Do I Have To Give Up My Car In Bankruptcy?
For many who file bankruptcy in Arizona, what happens to their cars and their homes are the two biggest concerns. Debtors are concerned with having a home in which to live and a vehicle to drive back and forth to work. Without either of these things, it would be very difficult for the debtor to recover from the bankruptcy and to live a normal life. What happens to your vehicle when you file bankruptcy depends on several factors, including the type of bankruptcy you choose and how much equity you have in the car.
The Exemption and Equity Equation
Arizona allows debtors to exempt up to $5,000 in equity in a single vehicle. If you are disabled, your exemption is automatically doubled to $10,000. A married couple can choose to exempt $10,000 in equity in one vehicle or $5,000 equity in each of two vehicles. Equity is calculated by taking the book value of your car and comparing it to what is owed the creditor. If your car is worth $10,000 and you owe the loan company $2,000, you have $8,000 equity in the vehicle. If the vehicle is worth significantly more than you owe, you may find that the creditor asks the court to sell the vehicle in order to pay off the debt.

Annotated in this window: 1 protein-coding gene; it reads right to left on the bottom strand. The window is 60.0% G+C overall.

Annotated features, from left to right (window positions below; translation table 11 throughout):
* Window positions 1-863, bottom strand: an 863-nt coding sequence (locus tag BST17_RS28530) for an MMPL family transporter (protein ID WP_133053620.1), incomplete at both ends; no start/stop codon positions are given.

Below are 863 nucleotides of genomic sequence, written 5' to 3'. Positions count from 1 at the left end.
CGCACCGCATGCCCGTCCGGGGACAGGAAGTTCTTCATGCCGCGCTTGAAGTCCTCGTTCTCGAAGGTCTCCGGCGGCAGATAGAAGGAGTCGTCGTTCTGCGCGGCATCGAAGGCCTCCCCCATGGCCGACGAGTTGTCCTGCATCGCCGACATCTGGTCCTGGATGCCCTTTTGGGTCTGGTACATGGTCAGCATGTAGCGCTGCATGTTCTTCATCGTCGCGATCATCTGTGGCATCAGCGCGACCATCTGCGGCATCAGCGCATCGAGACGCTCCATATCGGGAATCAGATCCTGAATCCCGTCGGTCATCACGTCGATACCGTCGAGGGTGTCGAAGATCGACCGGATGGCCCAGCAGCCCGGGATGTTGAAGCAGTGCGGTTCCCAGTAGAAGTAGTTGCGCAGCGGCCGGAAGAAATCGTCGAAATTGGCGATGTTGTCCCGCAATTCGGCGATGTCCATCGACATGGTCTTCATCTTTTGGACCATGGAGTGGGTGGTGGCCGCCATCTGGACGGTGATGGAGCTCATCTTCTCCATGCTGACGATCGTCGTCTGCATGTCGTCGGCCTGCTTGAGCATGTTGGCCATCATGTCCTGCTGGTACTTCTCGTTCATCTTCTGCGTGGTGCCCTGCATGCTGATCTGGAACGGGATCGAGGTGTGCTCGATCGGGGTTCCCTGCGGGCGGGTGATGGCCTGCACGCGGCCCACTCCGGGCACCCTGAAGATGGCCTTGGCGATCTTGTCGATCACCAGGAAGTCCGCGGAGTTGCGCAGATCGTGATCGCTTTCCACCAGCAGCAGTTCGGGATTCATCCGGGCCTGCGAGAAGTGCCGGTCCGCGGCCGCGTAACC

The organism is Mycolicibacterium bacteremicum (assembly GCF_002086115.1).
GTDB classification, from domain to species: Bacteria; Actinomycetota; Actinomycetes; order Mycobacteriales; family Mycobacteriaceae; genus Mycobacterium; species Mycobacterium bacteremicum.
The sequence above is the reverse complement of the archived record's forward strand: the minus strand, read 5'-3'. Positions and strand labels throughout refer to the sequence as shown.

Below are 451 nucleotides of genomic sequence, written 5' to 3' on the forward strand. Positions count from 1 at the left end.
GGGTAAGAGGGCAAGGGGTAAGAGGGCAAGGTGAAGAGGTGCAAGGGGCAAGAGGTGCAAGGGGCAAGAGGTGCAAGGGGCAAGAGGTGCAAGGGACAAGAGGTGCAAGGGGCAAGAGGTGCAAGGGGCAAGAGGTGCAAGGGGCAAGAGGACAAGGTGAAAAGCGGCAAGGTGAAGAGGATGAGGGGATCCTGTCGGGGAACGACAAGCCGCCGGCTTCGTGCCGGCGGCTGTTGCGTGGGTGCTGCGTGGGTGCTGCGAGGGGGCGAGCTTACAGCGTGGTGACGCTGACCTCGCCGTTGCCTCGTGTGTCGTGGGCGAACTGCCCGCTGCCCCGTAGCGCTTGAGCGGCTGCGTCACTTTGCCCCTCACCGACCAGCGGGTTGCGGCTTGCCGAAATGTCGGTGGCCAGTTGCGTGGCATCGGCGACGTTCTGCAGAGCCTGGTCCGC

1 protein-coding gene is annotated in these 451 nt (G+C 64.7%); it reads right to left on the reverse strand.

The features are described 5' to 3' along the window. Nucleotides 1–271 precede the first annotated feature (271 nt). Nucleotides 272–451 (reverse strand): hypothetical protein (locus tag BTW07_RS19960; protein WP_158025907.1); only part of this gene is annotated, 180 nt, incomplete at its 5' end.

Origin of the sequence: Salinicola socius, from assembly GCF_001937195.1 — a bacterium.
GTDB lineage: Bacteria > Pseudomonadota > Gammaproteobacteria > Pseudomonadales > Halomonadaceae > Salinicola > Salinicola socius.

If you file Chapter 7 or Chapter 13 bankruptcy and you owe significantly more on your vehicle than the exemption amount, you may have to reaffirm the debt if you want to keep the car. This means that you agree to continue making the payments and to surrender the car under the original terms of the promissory note if you do not make the payments as promised.
Should I Surrender the Car?
Unless you need the car to get to work and have no options to get a cheaper vehicle, surrendering the vehicle may make sense. Bankruptcy is your chance to discharge the amount not covered by the car’s value, known as a “residual.” If you reaffirm the debt, you could be obligated to pay the residual if the car is eventually repossessed. If you want to keep the car, explore the option of “redemption.” This means that you purchase the car outright for the amount it is worth rather than what is owed. The problem with this option is that you must come up with the cash in one lump sum. Finally, you could reaffirm the loan. This means that you agree to make the payments in full and on time. Find out more about how you may be able to keep your car in bankruptcy from the attorneys at Oswalt Law Group in Phoenix.